A Visit to the Aquarium at Chester Zoo

By David Marshall

The beautiful City of Chester is located on the border of North-Western England and North Wales and is famous for its Roman history, Cathedral, superb shopping facilities and as the home of the U.K.'s premier Zoological Gardens.

Situated in the village of Upton, the Zoological Gardens are home to a vast array of animal and plant species. Always seemingly ahead of the rest in animal welfare the Zoo has gone through massive reconstruction over the past decade, creating various 'themed housing' which recreates natural habitats to a tee, and this will soon come to completion, for now, with the building of a new aquarium complex.

So, as of September 2003, we find approximately 30 beautifully set out display tanks (of various sizes and dimensions) housed in the oldest remaining building.

As we entered the aquarium we found ourselves facing 6 large tropical freshwater tanks which are as wide as they are deep and long. The first of these to catch the eye pays testament to the ongoing conservation work carried out by the aquarium staff and is home to a large shoal of Yssichromis regens where a beautifully coloured male was standing guard over a harem of females whilst keeping a watchful eye on a young subordinate male.

Although a little biased, as the Marshall family have sponsored a fish in this display for close to 20 years, my favourite is the Amazon display with its lush green aquatic plants and tangled roots. Here you find shoals of Turquoise Discus (a pair of who were preparing to spawn as I watched in awe), Cardinal Tetra, mixed Corydoras and the largest Emperor Peckoltia I have ever seen.

The visitors favourite appeared to be the Rainbowfish exhibit where the word huge does little justice to the size of the Red and Boesmani Rainbows housed here. These fish are, in Rainbow terms, of great age now but their body colours remain remarkably bright.

As this bank of tanks ends we are onto a large corner tank that is home to a Lake Malawi community and there are so many Mbuna, of many sizes and colour, here that you literally cannot see the water for fish. Watch the rock escarpment and you will see various cichlid fry move from one hiding place to another.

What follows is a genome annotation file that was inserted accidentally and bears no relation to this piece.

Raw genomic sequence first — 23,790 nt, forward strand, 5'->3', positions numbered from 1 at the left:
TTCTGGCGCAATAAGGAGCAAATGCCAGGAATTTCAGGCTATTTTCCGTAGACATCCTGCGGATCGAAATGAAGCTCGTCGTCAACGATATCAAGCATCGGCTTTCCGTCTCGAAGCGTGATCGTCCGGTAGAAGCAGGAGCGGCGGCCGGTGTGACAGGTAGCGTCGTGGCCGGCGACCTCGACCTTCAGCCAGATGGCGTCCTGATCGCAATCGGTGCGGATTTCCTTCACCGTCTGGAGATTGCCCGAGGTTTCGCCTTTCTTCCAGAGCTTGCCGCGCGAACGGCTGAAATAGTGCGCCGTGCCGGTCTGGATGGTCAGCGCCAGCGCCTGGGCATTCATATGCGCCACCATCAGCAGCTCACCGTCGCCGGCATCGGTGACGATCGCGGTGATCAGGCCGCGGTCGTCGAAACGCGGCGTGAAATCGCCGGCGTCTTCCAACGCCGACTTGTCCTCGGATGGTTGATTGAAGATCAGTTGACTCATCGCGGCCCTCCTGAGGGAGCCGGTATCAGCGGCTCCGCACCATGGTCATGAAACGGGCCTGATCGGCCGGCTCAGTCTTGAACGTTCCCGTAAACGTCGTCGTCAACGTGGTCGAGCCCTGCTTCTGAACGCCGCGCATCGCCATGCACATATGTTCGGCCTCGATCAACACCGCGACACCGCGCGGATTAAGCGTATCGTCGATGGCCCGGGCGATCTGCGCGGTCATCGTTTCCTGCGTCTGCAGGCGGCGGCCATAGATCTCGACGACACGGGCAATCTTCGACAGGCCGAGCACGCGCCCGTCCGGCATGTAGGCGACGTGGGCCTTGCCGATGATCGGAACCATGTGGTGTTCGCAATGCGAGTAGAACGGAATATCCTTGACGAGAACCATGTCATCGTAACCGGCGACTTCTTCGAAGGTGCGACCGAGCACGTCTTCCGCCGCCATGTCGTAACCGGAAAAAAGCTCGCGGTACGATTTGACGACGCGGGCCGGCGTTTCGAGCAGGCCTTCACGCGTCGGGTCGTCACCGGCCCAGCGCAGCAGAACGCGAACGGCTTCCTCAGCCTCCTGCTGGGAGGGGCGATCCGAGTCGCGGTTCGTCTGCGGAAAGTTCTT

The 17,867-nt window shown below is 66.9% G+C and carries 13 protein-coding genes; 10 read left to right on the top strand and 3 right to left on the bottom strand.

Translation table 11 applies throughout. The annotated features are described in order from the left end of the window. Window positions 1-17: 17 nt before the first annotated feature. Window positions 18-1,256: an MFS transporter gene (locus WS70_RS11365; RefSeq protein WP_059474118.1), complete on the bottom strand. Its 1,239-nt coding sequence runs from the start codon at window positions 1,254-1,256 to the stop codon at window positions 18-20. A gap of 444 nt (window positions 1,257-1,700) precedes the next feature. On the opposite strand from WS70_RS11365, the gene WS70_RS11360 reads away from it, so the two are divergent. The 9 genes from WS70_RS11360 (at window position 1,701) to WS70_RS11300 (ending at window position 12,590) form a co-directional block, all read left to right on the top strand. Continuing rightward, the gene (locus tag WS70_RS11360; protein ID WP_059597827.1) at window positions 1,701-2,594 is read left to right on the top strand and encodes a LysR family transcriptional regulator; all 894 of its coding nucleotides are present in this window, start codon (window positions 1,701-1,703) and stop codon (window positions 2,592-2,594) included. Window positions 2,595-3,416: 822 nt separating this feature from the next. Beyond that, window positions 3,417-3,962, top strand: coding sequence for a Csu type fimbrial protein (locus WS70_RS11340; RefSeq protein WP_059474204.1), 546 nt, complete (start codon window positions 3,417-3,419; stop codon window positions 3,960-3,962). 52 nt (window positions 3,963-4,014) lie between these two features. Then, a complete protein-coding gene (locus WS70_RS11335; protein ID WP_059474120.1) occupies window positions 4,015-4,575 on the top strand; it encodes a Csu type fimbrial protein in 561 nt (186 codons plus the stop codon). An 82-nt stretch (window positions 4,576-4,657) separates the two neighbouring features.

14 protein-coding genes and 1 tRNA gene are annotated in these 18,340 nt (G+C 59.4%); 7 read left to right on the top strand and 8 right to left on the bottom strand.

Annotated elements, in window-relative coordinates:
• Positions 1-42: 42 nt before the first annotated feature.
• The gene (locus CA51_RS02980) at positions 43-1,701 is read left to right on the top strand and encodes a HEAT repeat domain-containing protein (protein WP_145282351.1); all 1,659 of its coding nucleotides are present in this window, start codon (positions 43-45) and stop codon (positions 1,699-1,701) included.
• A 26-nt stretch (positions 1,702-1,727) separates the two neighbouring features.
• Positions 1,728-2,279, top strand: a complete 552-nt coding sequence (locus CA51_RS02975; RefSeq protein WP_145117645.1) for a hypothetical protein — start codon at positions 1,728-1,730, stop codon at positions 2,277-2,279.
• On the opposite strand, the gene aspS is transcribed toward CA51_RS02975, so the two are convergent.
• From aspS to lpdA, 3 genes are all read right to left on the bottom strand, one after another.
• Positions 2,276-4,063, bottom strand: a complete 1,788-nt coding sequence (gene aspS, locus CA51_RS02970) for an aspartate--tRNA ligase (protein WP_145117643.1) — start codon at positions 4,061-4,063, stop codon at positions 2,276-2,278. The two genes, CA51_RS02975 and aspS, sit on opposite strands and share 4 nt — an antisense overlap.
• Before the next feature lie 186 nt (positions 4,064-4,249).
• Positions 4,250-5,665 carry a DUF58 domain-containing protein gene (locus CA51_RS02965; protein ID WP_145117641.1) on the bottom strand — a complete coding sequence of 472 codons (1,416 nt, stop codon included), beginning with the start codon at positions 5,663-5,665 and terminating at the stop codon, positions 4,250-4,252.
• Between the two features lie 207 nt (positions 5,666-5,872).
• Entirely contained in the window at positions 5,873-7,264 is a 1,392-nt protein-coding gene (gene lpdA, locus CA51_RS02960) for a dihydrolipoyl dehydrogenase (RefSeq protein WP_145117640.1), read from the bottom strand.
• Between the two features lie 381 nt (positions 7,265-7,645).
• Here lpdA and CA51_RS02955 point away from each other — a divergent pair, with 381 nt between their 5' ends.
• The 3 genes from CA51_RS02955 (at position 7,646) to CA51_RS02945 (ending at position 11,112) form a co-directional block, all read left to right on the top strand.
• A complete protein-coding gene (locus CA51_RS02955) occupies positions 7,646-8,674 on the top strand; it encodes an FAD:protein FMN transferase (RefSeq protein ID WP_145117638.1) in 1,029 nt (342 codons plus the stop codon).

Now we are onto the only brackish display. When Sue and I were here in August 2000 the Archerfish, Scats and Fingerfish had just be added to this tank as mere tiddlers. What a surprise then to find that they are so large, and beautiful, now that they will soon need to be re-housed.

Several tropical marine exhibits follow in which precise water conditions etc. are maintained by keeping the number of fish in each tank to a minimum stocking level. Chiefs amongst these are the breeding group of Bengali Cardinalfish whose offspring can be seen in the aquaria of many fellow Zoos and Public Aquariums around the World.

Axolotls and other amphibians follow before a final row of tropical freshwater displays. Visitors' favourite in this section is a tank darkened with a whole tangle of roots and home to several species of Elephant-nosed fish and large Synodontis angelicus very difficult to spot (sorry).

Of conservation importance is the display of Blind Cave Garra (cyprinids which resemble loaches) from Oman. This particular group is the only known breeding group to be maintained in a place of public viewing. For months the aquarists here struggled in their attempts to get these particular fish to reproduce before outside forces came to their aid as Chester's worst thunderstorm in living memory, coupled with a moving day from one aquaria to another, produced the unexpected trigger which would see pairs of this Garra spawn in buckets and jugs. Sadly, and several years on, this remains their one and only spawning.

Finally we reach another large corner tank which houses a breeding pair of Freshwater Stingrays alongside some huge Silver Monkeyfish.

As a bonus our group, which had to be split into two seatings, had the chance for a 'behind the scenes' tour and all were amazed with the Seahorse breeding programme and the sight of several endangered cichlid species. Here are several gigantic Probarbus julenni awaiting a proper display pool.

Fish exhibits are also to be found spread around other areas of the Zoo, including Rudd in more than one moat, and perhaps the most interesting is in the free-flying bat exhibit were the pool contains another breeding pair of Freshwater Stingrays alongside four extremely large Red-Tailed Catfish.

For all animal lovers Chester Zoological Gardens are a magical place to visit with so much to see whatever the weather and all you really need is plenty of time and good walking shoes.


First published in the newsletter of The Vancouver Aquatic Hobbyist Club